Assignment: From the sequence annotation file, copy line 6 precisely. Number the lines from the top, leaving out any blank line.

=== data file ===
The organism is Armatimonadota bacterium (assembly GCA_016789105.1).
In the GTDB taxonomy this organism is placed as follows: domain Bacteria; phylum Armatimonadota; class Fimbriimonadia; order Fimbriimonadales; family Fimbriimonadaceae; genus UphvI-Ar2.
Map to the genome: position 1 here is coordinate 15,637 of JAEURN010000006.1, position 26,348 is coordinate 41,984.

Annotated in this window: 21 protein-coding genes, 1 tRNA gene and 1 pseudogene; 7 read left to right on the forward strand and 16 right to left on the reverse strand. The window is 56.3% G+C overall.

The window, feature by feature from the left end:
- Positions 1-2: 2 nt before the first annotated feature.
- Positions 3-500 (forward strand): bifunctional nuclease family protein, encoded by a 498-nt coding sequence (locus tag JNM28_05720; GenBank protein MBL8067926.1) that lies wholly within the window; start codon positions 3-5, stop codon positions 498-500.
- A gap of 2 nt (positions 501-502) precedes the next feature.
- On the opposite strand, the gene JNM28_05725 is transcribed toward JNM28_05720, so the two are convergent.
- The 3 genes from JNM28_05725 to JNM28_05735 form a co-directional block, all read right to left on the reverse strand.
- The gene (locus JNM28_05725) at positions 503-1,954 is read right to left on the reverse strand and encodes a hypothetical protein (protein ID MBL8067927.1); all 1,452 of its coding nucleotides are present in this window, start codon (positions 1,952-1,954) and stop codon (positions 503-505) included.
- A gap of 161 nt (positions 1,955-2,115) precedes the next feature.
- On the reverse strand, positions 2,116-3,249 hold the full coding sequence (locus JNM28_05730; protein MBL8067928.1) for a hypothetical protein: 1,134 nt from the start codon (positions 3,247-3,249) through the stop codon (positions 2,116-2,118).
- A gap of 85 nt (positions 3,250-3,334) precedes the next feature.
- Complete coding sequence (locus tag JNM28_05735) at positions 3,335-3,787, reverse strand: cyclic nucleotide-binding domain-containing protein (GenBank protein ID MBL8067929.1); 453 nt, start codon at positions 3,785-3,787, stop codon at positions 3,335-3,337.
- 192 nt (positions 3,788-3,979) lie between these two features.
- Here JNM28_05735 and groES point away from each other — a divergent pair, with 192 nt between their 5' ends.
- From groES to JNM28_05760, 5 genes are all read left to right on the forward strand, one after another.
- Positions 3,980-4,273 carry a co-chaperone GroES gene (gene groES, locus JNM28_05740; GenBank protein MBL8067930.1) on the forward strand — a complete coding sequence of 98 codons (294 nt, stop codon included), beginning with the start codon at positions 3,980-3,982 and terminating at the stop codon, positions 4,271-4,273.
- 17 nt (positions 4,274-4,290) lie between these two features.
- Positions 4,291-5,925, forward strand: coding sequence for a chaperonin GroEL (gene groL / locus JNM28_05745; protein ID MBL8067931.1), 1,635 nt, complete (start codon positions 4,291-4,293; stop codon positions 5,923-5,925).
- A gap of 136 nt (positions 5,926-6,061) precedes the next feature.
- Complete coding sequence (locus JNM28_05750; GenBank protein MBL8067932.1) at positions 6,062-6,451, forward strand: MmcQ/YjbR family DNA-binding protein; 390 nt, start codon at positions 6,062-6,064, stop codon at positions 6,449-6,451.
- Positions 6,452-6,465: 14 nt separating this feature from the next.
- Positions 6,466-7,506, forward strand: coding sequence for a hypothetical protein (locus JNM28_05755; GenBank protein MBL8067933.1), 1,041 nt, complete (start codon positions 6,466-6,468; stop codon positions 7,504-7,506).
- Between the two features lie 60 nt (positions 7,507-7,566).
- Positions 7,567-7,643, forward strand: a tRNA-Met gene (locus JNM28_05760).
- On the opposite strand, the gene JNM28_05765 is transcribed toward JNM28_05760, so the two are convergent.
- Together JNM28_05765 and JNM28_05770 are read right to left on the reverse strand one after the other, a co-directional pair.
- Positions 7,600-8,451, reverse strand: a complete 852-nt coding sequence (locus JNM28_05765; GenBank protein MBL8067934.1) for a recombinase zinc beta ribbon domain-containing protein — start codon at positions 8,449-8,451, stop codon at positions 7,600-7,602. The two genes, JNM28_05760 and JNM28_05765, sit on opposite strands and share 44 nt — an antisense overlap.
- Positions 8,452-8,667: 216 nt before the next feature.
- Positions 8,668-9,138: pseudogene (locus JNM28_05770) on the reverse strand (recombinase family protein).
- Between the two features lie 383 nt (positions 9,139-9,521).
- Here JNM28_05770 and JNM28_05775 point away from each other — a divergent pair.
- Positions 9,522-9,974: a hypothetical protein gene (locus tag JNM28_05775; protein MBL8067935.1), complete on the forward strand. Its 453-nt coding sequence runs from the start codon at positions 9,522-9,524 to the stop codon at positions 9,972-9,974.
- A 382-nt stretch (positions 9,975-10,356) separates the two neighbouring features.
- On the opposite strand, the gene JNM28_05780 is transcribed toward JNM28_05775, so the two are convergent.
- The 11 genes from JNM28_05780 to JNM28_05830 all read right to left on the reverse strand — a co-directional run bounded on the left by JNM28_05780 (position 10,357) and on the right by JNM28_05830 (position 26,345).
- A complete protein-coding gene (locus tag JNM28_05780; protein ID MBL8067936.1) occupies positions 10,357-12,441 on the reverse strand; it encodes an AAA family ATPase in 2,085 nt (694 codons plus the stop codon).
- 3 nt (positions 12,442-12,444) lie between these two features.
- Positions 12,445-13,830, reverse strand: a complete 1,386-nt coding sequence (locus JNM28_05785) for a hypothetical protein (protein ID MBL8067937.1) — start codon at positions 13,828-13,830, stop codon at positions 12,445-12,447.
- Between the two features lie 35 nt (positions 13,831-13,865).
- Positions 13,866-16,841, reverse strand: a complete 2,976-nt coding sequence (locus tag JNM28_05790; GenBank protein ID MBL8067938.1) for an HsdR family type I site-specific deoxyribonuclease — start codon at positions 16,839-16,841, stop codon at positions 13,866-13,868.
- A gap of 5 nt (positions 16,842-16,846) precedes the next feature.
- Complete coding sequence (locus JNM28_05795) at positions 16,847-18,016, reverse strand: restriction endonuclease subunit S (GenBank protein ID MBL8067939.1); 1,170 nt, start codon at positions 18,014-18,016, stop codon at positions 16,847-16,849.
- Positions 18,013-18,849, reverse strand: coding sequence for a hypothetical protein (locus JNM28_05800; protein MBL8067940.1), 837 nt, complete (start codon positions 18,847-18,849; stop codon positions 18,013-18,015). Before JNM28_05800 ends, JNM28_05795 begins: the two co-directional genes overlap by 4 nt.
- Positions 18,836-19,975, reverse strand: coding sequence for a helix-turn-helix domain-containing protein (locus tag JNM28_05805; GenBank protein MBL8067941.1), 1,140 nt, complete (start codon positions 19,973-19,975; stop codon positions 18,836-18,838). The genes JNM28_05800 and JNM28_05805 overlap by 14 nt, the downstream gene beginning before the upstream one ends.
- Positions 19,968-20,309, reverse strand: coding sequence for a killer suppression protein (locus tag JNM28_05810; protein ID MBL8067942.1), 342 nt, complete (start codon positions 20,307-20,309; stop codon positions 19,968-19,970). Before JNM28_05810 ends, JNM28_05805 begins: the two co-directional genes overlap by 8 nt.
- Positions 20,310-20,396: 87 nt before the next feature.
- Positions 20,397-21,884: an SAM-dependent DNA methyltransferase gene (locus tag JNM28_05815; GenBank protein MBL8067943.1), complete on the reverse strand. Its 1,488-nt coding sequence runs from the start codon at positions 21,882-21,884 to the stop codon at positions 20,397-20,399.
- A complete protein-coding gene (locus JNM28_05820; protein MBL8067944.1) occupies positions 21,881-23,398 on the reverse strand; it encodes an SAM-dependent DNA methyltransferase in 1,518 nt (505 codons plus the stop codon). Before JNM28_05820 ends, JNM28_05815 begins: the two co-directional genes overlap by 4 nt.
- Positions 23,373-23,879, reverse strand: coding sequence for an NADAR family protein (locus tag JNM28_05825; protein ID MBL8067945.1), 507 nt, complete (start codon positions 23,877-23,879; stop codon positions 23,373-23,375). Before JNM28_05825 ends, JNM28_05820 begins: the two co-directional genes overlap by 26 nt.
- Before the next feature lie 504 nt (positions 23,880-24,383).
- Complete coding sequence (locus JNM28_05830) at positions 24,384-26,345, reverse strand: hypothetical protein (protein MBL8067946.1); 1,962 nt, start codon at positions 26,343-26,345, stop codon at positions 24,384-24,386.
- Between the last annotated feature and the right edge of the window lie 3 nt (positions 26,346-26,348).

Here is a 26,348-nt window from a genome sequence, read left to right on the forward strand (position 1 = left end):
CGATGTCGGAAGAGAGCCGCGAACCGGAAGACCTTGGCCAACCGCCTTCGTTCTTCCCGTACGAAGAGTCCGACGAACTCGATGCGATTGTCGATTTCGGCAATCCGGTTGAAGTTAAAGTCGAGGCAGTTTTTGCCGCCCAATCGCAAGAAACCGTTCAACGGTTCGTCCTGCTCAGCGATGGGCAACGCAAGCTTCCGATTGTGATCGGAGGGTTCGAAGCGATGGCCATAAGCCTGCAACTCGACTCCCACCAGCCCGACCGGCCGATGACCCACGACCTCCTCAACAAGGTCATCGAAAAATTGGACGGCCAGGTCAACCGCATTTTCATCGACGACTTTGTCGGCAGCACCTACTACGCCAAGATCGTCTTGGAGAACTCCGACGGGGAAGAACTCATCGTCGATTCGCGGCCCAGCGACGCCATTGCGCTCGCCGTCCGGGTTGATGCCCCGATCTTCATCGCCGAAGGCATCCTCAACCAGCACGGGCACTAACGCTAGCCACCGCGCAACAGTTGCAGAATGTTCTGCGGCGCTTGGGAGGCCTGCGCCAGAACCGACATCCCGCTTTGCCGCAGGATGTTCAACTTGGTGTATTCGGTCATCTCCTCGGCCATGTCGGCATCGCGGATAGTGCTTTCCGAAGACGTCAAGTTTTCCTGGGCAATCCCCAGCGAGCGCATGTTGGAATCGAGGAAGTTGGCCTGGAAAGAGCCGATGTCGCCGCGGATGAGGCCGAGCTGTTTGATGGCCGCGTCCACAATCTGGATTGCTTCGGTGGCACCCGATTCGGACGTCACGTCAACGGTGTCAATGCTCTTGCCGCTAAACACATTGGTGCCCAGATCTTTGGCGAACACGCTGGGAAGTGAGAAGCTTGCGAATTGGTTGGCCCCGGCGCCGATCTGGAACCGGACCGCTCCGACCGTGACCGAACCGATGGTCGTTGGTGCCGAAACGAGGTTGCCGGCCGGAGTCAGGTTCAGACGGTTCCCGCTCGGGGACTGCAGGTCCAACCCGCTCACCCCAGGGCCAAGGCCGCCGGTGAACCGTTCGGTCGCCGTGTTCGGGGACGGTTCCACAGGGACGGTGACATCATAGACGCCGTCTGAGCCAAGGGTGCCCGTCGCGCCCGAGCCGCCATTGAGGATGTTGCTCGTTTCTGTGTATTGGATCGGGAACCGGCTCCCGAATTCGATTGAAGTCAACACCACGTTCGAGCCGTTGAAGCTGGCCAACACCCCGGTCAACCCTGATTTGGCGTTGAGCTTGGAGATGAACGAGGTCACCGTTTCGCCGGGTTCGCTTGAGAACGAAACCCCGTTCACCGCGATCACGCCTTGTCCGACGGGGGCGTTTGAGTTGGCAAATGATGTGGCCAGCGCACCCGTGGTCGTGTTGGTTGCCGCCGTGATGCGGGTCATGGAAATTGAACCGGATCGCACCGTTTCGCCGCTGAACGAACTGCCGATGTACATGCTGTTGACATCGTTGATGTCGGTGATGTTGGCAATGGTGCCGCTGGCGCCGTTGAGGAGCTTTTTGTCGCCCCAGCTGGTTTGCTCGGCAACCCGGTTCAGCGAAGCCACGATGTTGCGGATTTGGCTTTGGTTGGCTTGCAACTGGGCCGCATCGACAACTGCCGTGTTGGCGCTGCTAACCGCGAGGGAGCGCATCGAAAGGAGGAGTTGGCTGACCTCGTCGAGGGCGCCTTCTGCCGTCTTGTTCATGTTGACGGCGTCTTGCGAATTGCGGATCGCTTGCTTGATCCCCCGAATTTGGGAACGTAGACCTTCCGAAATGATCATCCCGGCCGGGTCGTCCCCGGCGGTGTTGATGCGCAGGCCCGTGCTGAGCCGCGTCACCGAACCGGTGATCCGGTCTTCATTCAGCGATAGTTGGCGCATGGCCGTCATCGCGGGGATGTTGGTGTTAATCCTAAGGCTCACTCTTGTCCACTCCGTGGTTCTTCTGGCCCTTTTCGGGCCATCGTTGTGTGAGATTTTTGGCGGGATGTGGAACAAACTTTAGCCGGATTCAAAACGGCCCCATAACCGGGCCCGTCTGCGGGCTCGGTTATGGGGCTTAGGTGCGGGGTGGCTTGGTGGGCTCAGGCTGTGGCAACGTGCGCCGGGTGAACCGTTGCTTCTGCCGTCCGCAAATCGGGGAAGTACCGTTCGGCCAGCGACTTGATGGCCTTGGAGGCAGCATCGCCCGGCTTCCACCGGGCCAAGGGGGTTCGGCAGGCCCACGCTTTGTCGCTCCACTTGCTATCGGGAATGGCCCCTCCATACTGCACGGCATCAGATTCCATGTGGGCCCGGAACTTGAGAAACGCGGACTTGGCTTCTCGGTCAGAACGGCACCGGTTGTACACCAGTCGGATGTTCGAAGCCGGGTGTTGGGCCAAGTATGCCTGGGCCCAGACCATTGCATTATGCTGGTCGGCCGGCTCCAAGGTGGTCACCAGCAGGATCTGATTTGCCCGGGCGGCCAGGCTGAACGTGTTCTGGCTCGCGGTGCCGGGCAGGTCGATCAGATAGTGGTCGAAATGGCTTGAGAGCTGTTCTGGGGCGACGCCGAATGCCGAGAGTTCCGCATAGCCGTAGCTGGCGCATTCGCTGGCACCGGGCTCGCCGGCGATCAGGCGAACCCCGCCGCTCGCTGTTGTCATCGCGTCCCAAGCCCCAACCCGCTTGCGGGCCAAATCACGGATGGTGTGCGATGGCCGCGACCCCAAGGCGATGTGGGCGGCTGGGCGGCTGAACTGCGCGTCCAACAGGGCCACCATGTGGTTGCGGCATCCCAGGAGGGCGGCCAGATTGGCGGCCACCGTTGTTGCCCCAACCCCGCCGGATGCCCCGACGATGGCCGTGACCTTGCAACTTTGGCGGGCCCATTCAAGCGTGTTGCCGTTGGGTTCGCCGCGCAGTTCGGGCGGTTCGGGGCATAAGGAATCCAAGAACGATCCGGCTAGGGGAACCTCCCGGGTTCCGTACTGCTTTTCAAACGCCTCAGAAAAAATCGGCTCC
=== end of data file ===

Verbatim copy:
- Positions 1-2: 2 nt before the first annotated feature.